Finally, my finished result! Still not great but a lot cuter than it was before and now I’ve got my little Mia to make me smile when I look at the wall.
Now that I’ve got the gray stain I may go back and work on the Easter Island heads again. If I do, I’ll add an update to the last entry.
Two weeks ago I started an oil painting class so I may be adding pictures of new art one of these days.
Though I didn’t add the pets to the wall all at once, eventually they all made their way. The first one I attempted was my Mini Schnauzer, Anna. I was excited because as I made her likeness on the wall, I was looking at an old picture of her on my phone. When I finished though, she looked more like a raccoon than a Schnauzer. As I’ve filled in the areas around her, she’s starting to look more like a dog. As of today, she’s 15 1/2 years old and still just as wonderful as when I got her at 4 months old.
The next pet attempt was Sasha, my 21 1/2 year old Siamese cat. This was shortly after I discovered grout paint, so I colored her face in. Somehow the mosaic ended up huge, compared to everything else. Since this is a creative endeavor, merely to keep my brain busy and cover the gray concrete, I decided to enjoy the giant Sasha mosaic.
Next came Mabel, who came out just about how she looked in real life. We only had Mabel for a short time. Two years ago I went outside for a walk and saw a woman with her on a leash. The woman said she’d found her running in the street and thought someone may have dumped her. I estimated her to be about ten years old, which a chip later confirmed. She was a pretty dog, well behaved, and very itchy. I said I’d take her in until we could find her owners, since the woman was going to have to bring her to a shelter. The owners never appeared. Mabel loved the other pets and instantly took charge as the pack leader, guiding them along the way as herding dogs do. She had a big personality and we loved her very much for the time we had her. About a year in, she developed heart disease. Despite lots of vet visits and, by the end, twelve pills a day, plus allergy shots, eventually her heart gave out. I’m happy that I see her image every day on the wall.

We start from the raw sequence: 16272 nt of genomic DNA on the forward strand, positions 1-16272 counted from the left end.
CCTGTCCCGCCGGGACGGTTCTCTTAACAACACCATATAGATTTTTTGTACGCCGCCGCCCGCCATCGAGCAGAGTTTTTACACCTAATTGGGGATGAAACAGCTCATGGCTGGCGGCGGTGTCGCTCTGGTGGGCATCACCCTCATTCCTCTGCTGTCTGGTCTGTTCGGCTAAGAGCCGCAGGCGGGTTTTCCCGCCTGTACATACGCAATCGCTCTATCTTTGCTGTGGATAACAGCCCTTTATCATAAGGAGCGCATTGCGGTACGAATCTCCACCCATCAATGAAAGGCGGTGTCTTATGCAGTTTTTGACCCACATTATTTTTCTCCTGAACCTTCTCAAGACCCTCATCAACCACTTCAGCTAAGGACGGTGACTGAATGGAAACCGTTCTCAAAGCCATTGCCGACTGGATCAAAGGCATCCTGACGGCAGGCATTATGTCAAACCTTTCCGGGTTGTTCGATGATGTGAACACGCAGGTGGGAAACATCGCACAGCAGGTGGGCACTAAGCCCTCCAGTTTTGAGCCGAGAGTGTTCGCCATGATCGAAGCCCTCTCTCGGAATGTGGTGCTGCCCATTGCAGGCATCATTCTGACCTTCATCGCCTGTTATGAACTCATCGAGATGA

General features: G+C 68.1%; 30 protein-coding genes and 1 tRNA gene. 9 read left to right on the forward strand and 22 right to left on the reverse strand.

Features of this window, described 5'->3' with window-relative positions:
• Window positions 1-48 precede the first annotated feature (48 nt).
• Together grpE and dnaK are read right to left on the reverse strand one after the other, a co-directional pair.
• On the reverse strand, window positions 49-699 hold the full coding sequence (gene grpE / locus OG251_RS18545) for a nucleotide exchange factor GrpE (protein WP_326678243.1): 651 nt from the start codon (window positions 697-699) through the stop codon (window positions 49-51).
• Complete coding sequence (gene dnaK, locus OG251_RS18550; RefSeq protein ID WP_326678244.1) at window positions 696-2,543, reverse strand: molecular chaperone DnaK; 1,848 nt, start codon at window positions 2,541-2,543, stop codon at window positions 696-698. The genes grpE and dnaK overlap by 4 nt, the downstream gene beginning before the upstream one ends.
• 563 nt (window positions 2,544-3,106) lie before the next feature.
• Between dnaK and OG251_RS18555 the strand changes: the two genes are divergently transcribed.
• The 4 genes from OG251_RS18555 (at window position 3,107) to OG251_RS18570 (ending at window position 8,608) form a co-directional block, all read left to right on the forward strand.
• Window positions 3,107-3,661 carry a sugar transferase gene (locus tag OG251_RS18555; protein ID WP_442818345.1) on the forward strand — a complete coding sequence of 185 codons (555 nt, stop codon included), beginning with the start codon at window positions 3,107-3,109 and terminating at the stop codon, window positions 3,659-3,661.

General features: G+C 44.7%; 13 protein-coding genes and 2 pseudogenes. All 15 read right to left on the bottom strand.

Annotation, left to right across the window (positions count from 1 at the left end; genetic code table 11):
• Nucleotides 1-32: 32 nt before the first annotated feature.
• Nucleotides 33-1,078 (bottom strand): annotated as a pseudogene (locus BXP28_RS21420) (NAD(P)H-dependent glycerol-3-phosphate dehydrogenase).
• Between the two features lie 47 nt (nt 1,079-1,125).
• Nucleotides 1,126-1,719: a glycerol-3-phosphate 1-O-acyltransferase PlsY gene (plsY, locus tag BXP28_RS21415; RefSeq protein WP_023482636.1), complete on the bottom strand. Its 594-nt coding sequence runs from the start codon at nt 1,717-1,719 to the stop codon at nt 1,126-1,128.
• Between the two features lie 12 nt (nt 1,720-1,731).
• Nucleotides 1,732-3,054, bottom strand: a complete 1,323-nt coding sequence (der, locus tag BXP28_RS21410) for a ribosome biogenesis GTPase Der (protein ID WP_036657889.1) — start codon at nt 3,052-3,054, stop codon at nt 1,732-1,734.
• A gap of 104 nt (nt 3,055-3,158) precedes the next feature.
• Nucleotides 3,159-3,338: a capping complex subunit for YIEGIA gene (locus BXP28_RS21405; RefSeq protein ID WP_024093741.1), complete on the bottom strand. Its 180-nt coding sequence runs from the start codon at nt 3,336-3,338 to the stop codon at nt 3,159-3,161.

Next came Lily, our Yorkie. Like Anna, Lily came with me from Massachusetts. She passed away about a month before Mabel, also from heart failure. Lily had health issues for many years but she was so sweet. Losing two dogs so quickly was heartbreaking and I’m glad I added them to the wall when they were still with us. She was about 8 1/2 when she passed away.
Scruffy was the last mammal entry. We got Scruffy about five years ago when we innocently went to PetSmart to get cat food. It was Pet Adoption Day and Scruffy was with her foster sisters, in a small area in the center of the store. She was ten months old when we got her and had been rescued from a kill shelter. She’s a great dog but has really been affected by the loss of Mabel and Lily.
Tortuga was my boyfriend’s turtle long before I was in the picture. I know the mosaic looks nothing like him but turtles are hard to make. Tortuga came from a street fair when he was about the size of a silver dollar. He’s about twenty-five years old and the oldest pet.
I hope you enjoy a glimpse into my life, and seeing my pets.